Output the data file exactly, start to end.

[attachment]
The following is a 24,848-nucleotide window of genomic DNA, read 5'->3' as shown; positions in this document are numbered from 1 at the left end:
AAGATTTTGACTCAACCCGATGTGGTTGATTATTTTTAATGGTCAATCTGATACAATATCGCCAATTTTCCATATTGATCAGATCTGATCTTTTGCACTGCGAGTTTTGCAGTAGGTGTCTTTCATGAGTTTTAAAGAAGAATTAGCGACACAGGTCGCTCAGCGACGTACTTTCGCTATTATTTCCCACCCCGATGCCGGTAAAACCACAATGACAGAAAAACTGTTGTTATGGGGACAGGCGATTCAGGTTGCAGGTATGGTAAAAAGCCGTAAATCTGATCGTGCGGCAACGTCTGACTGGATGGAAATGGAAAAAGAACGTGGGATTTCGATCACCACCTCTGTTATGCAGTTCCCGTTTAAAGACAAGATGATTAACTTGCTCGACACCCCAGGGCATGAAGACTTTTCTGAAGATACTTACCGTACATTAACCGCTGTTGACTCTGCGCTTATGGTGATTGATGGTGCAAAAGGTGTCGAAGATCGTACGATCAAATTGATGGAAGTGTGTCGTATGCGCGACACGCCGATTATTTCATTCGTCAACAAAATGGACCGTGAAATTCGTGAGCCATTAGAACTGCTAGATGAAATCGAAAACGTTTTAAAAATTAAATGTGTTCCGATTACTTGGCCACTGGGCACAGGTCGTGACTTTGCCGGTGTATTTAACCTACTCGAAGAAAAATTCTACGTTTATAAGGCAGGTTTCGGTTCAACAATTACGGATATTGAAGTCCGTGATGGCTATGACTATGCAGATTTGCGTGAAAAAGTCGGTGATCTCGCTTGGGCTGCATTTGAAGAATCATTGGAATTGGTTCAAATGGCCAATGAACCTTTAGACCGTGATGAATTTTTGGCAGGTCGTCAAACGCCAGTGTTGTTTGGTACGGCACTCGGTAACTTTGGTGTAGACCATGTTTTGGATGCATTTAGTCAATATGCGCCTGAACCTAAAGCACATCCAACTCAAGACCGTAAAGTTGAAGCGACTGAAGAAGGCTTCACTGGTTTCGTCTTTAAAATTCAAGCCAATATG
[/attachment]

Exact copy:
The following is a 24,848-nucleotide window of genomic DNA, read 5'->3' as shown; positions in this document are numbered from 1 at the left end:
AAGATTTTGACTCAACCCGATGTGGTTGATTATTTTTAATGGTCAATCTGATACAATATCGCCAATTTTCCATATTGATCAGATCTGATCTTTTGCACTGCGAGTTTTGCAGTAGGTGTCTTTCATGAGTTTTAAAGAAGAATTAGCGACACAGGTCGCTCAGCGACGTACTTTCGCTATTATTTCCCACCCCGATGCCGGTAAAACCACAATGACAGAAAAACTGTTGTTATGGGGACAGGCGATTCAGGTTGCAGGTATGGTAAAAAGCCGTAAATCTGATCGTGCGGCAACGTCTGACTGGATGGAAATGGAAAAAGAACGTGGGATTTCGATCACCACCTCTGTTATGCAGTTCCCGTTTAAAGACAAGATGATTAACTTGCTCGACACCCCAGGGCATGAAGACTTTTCTGAAGATACTTACCGTACATTAACCGCTGTTGACTCTGCGCTTATGGTGATTGATGGTGCAAAAGGTGTCGAAGATCGTACGATCAAATTGATGGAAGTGTGTCGTATGCGCGACACGCCGATTATTTCATTCGTCAACAAAATGGACCGTGAAATTCGTGAGCCATTAGAACTGCTAGATGAAATCGAAAACGTTTTAAAAATTAAATGTGTTCCGATTACTTGGCCACTGGGCACAGGTCGTGACTTTGCCGGTGTATTTAACCTACTCGAAGAAAAATTCTACGTTTATAAGGCAGGTTTCGGTTCAACAATTACGGATATTGAAGTCCGTGATGGCTATGACTATGCAGATTTGCGTGAAAAAGTCGGTGATCTCGCTTGGGCTGCATTTGAAGAATCATTGGAATTGGTTCAAATGGCCAATGAACCTTTAGACCGTGATGAATTTTTGGCAGGTCGTCAAACGCCAGTGTTGTTTGGTACGGCACTCGGTAACTTTGGTGTAGACCATGTTTTGGATGCATTTAGTCAATATGCGCCTGAACCTAAAGCACATCCAACTCAAGACCGTAAAGTTGAAGCGACTGAAGAAGGCTTCACTGGTTTCGTCTTTAAAATTCAAGCCAATATG